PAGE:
For a drink with so few ingredients, there is certainly hot debate on how to make the perfect martini.
Whether you shake it or stir it; use gin or vodka or garnish with a lemon or olive each person has their own classic style. Well, if James Bond can be particular, you can too right?!
We’ve rounded up the what’s what from the who’s who of the martini world so you can try some styles for yourself and work out what you like. But a top piece of advice from one of the UK’s top mixologists, Ryan Chetiyawardana is that it’s “not a drink you can just whack together, and a Martini should be tailored according to what the drinker needs. When you’ve had a really tough day and need something a little stiffer, that’s where the dryer Martini works. For a more relaxing experience, I like a wetter martini with an olive and a twist. But either way, the person who makes your perfect Martini is like your blood brother.”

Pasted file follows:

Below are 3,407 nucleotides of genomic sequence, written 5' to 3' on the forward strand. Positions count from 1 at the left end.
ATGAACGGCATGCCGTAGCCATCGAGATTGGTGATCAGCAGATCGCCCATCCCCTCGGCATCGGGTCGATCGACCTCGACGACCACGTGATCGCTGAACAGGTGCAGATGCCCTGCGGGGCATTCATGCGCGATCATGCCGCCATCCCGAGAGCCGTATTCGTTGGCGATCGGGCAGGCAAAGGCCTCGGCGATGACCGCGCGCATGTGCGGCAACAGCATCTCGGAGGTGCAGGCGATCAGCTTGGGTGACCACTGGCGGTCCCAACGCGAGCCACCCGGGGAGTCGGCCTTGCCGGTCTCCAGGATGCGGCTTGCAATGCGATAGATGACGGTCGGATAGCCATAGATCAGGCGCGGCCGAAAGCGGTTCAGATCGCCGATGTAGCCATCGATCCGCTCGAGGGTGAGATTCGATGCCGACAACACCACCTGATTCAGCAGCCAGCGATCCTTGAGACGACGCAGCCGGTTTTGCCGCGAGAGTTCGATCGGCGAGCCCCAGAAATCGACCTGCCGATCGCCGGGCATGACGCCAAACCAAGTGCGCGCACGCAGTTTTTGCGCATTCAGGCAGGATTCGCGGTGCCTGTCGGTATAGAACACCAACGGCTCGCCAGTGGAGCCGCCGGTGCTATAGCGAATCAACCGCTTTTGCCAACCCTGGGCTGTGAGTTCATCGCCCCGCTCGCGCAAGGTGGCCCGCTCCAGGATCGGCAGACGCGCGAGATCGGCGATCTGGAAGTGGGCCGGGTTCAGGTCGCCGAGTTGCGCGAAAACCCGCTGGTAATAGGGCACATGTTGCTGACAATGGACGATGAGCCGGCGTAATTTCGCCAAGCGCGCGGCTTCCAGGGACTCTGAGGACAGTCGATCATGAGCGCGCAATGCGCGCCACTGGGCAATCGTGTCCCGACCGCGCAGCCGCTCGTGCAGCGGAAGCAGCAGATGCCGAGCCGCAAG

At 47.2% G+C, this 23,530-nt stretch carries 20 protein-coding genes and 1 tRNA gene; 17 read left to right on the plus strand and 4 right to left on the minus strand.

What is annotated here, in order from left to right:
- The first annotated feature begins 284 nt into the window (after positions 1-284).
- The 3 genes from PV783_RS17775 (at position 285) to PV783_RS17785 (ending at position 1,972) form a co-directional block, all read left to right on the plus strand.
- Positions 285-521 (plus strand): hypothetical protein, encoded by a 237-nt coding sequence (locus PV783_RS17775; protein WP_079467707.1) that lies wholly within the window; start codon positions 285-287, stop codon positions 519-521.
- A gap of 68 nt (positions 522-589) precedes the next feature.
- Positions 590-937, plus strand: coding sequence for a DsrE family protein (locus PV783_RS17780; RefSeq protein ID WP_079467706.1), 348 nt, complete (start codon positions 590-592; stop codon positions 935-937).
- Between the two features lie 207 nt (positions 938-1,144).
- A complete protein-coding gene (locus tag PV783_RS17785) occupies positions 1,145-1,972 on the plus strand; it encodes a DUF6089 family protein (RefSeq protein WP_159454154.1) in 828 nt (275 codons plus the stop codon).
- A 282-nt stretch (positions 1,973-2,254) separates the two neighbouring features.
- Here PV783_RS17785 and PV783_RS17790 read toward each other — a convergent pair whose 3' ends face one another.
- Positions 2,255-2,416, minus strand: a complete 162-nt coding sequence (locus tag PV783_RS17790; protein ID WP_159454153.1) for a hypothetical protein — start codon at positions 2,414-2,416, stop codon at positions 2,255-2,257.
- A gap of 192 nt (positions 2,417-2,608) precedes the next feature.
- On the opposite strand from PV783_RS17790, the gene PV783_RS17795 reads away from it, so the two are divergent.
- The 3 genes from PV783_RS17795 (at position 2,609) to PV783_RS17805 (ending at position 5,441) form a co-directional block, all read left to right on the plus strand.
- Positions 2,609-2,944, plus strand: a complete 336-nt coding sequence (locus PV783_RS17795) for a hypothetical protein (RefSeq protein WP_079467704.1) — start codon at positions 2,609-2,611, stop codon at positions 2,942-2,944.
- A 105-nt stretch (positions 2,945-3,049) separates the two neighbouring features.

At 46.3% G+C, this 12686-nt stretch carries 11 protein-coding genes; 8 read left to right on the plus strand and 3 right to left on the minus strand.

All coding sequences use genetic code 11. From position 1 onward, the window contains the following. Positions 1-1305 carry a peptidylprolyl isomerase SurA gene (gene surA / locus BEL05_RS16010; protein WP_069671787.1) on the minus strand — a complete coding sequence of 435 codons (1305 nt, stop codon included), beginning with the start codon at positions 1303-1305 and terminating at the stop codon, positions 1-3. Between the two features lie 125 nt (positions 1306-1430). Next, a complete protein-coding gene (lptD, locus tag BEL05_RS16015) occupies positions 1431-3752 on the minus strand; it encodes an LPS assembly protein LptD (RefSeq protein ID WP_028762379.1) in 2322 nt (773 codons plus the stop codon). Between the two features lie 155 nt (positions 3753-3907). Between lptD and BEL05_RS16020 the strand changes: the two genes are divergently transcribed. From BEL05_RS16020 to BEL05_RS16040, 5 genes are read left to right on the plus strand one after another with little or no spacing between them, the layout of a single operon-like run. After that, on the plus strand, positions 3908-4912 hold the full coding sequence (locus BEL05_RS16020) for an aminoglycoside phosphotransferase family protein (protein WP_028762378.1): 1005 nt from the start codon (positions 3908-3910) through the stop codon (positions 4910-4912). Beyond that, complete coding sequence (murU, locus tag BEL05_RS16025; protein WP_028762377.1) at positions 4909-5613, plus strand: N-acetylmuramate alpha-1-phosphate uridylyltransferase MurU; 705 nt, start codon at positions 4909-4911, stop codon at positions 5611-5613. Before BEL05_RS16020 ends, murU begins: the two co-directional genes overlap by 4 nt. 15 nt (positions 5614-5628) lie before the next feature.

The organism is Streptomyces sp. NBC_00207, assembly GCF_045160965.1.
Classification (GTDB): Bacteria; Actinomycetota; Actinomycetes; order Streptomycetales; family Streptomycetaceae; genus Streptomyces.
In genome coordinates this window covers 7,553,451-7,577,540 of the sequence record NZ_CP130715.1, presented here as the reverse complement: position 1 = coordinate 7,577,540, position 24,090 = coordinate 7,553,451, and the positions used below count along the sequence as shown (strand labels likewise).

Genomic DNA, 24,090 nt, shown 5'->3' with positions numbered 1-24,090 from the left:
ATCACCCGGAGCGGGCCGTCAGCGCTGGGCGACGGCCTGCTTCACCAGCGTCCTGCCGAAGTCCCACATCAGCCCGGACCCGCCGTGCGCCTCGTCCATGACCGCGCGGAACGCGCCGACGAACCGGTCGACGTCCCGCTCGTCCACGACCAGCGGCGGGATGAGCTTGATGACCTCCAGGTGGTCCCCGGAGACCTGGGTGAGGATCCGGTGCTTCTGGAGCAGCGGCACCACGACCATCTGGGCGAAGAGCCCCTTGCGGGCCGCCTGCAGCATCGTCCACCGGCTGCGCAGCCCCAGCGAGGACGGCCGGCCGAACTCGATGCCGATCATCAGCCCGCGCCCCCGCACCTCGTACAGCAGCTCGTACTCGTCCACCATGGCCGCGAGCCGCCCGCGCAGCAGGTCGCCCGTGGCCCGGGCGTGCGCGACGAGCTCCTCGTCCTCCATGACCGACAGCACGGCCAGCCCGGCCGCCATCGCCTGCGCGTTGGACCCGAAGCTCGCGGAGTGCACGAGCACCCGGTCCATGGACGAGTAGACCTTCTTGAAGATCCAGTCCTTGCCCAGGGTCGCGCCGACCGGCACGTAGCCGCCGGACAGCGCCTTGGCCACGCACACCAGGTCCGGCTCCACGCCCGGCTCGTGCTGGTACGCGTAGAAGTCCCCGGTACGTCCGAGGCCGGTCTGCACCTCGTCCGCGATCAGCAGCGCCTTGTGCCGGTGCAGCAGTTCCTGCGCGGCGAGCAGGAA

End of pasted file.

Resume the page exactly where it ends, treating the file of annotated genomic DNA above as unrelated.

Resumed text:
Gin vs. Vodka
Gin distillers Sipsmiths believe that the perfect martini is a gin-based one (well, they would do!) They recommend the following:
125ml Sipsmith London Dry Gin
25ml dry vermouth
1 cocktail olive
Meanwhile, Jamie Oliver on his Drinks Tube channel actually recommends vodka, and in particular Grey Goose:
2 parts Grey Goose vodka
½ part chilled Noilly Prat Dry vermouth
Optional: dash of orange bitters
Lemon zest to garnish
Olive vs. Lemon
Ever wondered what makes a martini ‘dirty’? And no, it’s not whispering sweet nothings in its ear. It’s the olive.
Many argue that a nice saline-rich olive brings out the flavour of this classic drink, and Gin Mare are inclined to agree – they even recommend a couple of drops of salt water to bring a martini to life.
Others say the crispness of lemon zest makes the drink refreshing.
Shaken vs. Stirred?
The jury is not out on this one… Sadly, Bond is considered a bit of a philistine in the bartender world. Shaking a martini will only serve to dilute it (because it melts the ice into it) and make the spirits less clear. So unless you fancy a dilute martini, we recommend you stir, Sir.